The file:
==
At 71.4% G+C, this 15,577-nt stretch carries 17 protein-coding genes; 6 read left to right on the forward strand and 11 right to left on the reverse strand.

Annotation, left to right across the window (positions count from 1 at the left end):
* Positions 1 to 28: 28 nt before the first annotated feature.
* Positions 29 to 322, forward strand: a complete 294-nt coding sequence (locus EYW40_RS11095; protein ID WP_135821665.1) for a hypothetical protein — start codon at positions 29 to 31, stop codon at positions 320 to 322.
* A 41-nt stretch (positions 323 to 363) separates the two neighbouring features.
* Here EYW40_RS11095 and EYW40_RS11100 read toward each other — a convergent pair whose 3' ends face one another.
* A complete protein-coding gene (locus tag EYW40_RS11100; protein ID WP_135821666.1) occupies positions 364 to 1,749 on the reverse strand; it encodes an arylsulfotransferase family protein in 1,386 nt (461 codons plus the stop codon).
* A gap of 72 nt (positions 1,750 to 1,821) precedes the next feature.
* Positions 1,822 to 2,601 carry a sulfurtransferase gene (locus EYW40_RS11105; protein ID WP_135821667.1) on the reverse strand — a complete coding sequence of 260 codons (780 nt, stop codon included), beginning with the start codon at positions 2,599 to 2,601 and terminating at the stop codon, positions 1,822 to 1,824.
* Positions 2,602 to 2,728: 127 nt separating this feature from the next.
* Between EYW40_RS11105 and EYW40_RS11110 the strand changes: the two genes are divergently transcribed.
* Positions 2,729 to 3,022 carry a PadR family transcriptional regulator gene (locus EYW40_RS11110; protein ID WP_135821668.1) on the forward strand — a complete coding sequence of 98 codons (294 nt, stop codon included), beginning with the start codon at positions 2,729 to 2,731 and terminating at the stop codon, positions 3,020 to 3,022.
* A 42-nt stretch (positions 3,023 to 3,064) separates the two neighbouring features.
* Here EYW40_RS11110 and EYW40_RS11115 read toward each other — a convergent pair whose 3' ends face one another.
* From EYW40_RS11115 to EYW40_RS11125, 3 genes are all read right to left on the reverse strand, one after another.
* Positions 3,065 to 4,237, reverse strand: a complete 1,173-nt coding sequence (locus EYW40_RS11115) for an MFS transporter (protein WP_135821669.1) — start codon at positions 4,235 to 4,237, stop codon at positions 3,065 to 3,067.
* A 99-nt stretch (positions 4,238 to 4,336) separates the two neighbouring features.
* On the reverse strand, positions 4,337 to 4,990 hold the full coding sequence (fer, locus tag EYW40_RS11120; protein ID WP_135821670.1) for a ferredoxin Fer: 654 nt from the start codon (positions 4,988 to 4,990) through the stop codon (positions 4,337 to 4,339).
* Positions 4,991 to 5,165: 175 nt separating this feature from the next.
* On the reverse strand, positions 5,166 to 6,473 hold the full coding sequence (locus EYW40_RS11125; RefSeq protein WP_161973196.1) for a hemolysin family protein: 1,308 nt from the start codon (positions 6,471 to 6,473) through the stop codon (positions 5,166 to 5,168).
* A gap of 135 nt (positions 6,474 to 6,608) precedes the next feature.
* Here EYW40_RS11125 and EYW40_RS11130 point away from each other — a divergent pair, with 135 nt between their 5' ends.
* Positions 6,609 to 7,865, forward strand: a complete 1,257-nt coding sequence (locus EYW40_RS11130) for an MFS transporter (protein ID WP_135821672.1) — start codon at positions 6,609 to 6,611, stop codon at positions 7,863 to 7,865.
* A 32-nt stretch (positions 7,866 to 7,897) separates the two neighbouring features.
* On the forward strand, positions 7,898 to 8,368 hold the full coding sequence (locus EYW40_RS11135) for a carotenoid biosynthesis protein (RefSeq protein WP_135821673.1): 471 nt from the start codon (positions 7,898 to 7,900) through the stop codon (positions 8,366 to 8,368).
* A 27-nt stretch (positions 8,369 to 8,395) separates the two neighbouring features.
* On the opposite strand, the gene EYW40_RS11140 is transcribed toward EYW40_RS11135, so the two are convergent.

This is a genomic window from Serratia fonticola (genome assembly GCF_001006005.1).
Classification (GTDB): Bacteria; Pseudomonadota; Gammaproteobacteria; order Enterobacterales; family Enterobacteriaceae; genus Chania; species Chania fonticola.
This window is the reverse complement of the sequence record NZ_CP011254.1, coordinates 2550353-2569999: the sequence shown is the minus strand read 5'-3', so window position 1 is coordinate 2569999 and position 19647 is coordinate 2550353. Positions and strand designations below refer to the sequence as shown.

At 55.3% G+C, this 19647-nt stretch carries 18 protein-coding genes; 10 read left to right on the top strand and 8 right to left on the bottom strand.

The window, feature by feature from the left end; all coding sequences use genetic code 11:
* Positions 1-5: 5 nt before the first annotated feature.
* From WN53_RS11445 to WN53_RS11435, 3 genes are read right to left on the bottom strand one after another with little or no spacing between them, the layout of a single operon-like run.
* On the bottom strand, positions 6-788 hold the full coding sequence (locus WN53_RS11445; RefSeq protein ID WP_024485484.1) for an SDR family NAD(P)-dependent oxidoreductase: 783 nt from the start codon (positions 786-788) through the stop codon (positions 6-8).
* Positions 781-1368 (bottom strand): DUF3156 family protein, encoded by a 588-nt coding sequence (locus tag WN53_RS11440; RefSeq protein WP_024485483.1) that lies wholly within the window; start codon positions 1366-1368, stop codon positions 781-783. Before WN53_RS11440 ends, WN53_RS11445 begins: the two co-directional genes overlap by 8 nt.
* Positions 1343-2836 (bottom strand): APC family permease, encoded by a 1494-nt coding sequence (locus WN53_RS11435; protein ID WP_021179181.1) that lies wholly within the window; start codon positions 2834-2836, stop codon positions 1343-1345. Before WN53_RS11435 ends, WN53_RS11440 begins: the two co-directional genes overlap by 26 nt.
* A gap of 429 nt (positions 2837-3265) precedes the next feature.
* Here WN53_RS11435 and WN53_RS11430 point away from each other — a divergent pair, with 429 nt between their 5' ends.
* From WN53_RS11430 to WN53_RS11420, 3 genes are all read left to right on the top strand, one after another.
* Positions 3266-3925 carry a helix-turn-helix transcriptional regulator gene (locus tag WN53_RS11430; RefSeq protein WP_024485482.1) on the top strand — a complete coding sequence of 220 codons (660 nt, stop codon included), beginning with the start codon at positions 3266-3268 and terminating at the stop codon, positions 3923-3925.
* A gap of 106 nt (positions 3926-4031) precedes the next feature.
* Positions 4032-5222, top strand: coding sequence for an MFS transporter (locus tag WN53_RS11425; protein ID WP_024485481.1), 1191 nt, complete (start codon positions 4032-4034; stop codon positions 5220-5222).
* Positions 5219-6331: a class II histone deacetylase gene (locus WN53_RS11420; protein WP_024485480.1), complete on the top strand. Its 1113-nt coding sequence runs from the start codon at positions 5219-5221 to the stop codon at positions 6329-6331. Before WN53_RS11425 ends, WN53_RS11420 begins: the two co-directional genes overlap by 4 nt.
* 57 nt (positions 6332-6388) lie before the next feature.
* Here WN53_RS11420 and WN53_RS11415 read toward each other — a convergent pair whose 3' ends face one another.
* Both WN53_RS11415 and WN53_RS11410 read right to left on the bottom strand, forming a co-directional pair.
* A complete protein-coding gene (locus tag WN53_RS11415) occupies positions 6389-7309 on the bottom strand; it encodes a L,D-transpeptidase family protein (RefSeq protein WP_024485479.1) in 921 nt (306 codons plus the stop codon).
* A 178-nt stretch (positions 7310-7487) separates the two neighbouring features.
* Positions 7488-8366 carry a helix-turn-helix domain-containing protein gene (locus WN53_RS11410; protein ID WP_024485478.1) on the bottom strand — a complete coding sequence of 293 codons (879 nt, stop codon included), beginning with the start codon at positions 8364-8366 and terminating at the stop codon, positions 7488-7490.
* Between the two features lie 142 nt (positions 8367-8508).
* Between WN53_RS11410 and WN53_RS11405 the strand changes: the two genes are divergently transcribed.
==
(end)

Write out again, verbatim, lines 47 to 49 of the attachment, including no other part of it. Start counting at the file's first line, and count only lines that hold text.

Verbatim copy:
* Both WN53_RS11415 and WN53_RS11410 read right to left on the bottom strand, forming a co-directional pair.
* A complete protein-coding gene (locus tag WN53_RS11415) occupies positions 6389-7309 on the bottom strand; it encodes a L,D-transpeptidase family protein (RefSeq protein WP_024485479.1) in 921 nt (306 codons plus the stop codon).
* A 178-nt stretch (positions 7310-7487) separates the two neighbouring features.